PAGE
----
48 hours in Venice

February 2, 2018

Venice in 48 hours

One of the reasons we moved to London was that it enabled us to travel to nearby european cities on weekends instead of taking a massive european holiday. We have been truly inspired by the Travel Man, Richard Ayoade. Richard hosts a TV show that take him and a guest to a city travelable from London for 48 hours. He maximises some of the world’s most popular destinations in a bite size time frame by fitting as much of the city into 48 hours i.e. a weekend. We love his catch phrase – “We’re here but should we have come!” and have been pronouncing it everytime we land in a city just like he does in his show.

So this weekend, destination – Venice! This is the capital of northern Italy’s Veneto region. Famous for the many canals and romantic way of getting around the city. Did you know that there are no roads in the island? We didn’t until we arrived! The bus shuttle dropped us off outside the island and we walked into the island. This also means that you will not see any cars in the city only gondolas, small motor boats and the big transport ships. Venice is built on more than 100 small islands in a lagoon in the Adriatic Sea. Every canal seems to be lined with Renaissance and Gothic palaces.

This city is usually filled with tourists in every nook and cranny of the little pathways, however, when we landed it was raining and very windy. I guess there’s a silver lining, definitely less crowded and the photo opportunities without a tourist was great!

Walking towards the Rialto Bridge, it was inevitable that a crowd was forming. There are small stores on the sides of the bridge selling souvenirs such as masks and costumes for the Carnivale.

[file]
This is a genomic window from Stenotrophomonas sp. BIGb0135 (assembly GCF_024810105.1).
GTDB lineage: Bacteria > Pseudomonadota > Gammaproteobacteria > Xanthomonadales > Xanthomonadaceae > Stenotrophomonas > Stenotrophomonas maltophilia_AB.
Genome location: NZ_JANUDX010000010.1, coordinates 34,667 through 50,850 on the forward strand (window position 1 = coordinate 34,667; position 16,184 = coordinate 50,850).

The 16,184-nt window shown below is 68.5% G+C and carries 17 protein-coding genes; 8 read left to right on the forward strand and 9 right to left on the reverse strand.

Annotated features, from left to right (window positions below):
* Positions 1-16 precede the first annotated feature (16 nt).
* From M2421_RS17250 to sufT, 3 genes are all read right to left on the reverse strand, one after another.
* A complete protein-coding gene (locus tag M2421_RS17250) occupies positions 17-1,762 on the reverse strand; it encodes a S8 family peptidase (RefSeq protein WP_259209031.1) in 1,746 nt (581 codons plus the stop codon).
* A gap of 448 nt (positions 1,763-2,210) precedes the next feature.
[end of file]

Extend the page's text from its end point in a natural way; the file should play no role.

Venice Rain

These birds were just so chilled. We love that each bird are evenly spaced and very eye catching.

Venice pigeon

For dinner we decided to head to La Tecia Vegana. Make sure you arrive at least 30 minutes before closing or be ready to be turned away! They have really nice bread and the meals were very comforting in such cold weather.

Next day the sun was out! This brought on an unexpectedly large number of people. The day before, this area was almost deserted. Today we had to line up just to walk across the bridge. To our right is the Doge Palace.

Beautiful ornate gondolas carried people across the canals.

 Some streets further out from the attractions were very serene and it feels like you are instantly brought back into another century.   

This restuarant is perched right next to the canal. I find this so fascinating because it means you are almost eye level to the water!

 VeniceVenice Rialto Bridge

Rialto Bridge.

Venice Rialto Bridge


The Carnival of Venice 2018

The Carnival of Venice is an annual festival held in Venice, Italy. This year it was held 27th January – 13 February. We went to this website to plan our trip. The Carnival ends with the Christian celebration of Lent, forty days before Easter. So why do people dress up?

Apparently the Carnival of Venice started in the 11th century when Venice Republic defeated Patriarch of Aquileia. To honour this victory, people started to dance and gather in San Marco Square. Now, it is a way to boost tourism in Venice as the tourist board organises many events during this period ad there is an open-air display that plays loud music across the square. It’s a great excuse to dress up and parade the city. Some things we noticed:

  • Children scatter paper confetti all over and it’s lovely to see them have fun
  • There are serious photographers snapping pictures of the well dressed
  • People young and old fully participate in the costume dressing and wear very ornate gowns
  • There is no live music in the square. It is a large stereo pumping out random tunes.
  • It becomes a little overwhelming after about 1 hour because of the sheer amount of people flocking to the same location and its very hard to walk around whilst you are in the thick of it.

Here are some photos for your enjoyment 🙂


Finally – “We are here but should we have come?”

Yes! I’m so glad we came. It was quite miserable the first day when it was raining and windy. We wondered why we were here! But as the weather improved the next day it was so nice to see the beautiful costumes, the alfreso dining and the warmth of the city.

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